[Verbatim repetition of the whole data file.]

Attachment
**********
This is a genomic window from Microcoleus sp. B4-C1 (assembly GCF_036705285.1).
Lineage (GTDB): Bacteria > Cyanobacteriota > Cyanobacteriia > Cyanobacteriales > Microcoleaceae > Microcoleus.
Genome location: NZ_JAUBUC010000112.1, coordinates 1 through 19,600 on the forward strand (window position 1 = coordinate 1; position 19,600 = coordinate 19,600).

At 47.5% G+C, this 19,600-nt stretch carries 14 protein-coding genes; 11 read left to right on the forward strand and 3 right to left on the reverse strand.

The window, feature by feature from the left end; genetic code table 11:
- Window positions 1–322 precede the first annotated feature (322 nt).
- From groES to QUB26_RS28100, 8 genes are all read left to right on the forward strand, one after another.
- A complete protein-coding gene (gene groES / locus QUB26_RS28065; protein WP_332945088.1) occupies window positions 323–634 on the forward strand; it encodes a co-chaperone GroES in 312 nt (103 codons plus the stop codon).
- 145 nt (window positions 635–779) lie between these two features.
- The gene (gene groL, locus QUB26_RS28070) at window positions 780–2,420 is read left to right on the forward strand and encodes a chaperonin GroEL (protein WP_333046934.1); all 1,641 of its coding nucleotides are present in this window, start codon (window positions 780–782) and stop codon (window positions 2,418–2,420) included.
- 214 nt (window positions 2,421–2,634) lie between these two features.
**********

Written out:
This is a genomic window from Microcoleus sp. B4-C1 (assembly GCF_036705285.1).
Lineage (GTDB): Bacteria > Cyanobacteriota > Cyanobacteriia > Cyanobacteriales > Microcoleaceae > Microcoleus.
Genome location: NZ_JAUBUC010000112.1, coordinates 1 through 19,600 on the forward strand (window position 1 = coordinate 1; position 19,600 = coordinate 19,600).

At 47.5% G+C, this 19,600-nt stretch carries 14 protein-coding genes; 11 read left to right on the forward strand and 3 right to left on the reverse strand.

The window, feature by feature from the left end; genetic code table 11:
- Window positions 1–322 precede the first annotated feature (322 nt).
- From groES to QUB26_RS28100, 8 genes are all read left to right on the forward strand, one after another.
- A complete protein-coding gene (gene groES / locus QUB26_RS28065; protein WP_332945088.1) occupies window positions 323–634 on the forward strand; it encodes a co-chaperone GroES in 312 nt (103 codons plus the stop codon).
- 145 nt (window positions 635–779) lie between these two features.
- The gene (gene groL, locus QUB26_RS28070) at window positions 780–2,420 is read left to right on the forward strand and encodes a chaperonin GroEL (protein WP_333046934.1); all 1,641 of its coding nucleotides are present in this window, start codon (window positions 780–782) and stop codon (window positions 2,418–2,420) included.
- 214 nt (window positions 2,421–2,634) lie between these two features.